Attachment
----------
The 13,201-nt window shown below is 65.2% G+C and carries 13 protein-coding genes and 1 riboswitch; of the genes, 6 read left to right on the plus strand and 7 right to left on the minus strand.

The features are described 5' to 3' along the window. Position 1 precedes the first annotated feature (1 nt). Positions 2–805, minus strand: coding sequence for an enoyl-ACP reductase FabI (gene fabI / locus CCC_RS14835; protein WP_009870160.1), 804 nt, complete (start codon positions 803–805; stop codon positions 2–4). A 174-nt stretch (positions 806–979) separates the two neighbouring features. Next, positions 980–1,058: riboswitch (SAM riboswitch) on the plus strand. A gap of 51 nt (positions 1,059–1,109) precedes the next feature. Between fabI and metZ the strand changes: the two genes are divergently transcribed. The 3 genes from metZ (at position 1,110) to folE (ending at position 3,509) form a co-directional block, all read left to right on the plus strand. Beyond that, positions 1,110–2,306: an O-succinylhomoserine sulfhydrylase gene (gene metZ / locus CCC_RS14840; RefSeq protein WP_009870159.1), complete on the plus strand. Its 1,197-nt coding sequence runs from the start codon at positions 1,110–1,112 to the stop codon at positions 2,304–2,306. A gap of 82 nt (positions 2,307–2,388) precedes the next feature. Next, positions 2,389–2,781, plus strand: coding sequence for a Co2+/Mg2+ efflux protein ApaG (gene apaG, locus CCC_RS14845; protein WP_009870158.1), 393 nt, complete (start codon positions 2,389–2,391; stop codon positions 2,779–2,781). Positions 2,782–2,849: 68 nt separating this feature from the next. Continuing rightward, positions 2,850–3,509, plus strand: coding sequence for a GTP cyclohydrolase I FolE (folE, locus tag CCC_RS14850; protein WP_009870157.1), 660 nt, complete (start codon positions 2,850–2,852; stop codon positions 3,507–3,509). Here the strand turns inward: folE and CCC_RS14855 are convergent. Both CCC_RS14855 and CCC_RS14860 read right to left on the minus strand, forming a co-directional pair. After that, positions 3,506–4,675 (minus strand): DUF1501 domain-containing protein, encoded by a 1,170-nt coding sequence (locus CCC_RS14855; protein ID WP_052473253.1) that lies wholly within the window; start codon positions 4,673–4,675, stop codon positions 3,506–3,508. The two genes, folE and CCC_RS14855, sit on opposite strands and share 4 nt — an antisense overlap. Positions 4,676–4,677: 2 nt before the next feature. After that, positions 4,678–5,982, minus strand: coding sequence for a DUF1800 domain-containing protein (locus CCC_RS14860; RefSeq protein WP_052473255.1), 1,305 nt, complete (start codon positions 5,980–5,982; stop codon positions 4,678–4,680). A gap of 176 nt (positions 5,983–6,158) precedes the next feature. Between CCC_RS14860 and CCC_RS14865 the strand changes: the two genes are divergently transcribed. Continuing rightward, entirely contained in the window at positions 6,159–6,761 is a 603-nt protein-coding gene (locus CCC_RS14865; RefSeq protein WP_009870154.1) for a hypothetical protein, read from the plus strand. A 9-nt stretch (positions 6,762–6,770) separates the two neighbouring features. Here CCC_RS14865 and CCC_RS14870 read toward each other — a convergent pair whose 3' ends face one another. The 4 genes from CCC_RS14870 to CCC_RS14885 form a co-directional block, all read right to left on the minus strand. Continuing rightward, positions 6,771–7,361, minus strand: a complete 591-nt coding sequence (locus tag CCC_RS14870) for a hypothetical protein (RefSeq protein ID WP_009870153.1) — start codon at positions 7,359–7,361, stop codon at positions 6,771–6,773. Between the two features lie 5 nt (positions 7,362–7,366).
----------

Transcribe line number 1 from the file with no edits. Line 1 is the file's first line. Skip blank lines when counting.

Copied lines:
The 13,201-nt window shown below is 65.2% G+C and carries 13 protein-coding genes and 1 riboswitch; of the genes, 6 read left to right on the plus strand and 7 right to left on the minus strand.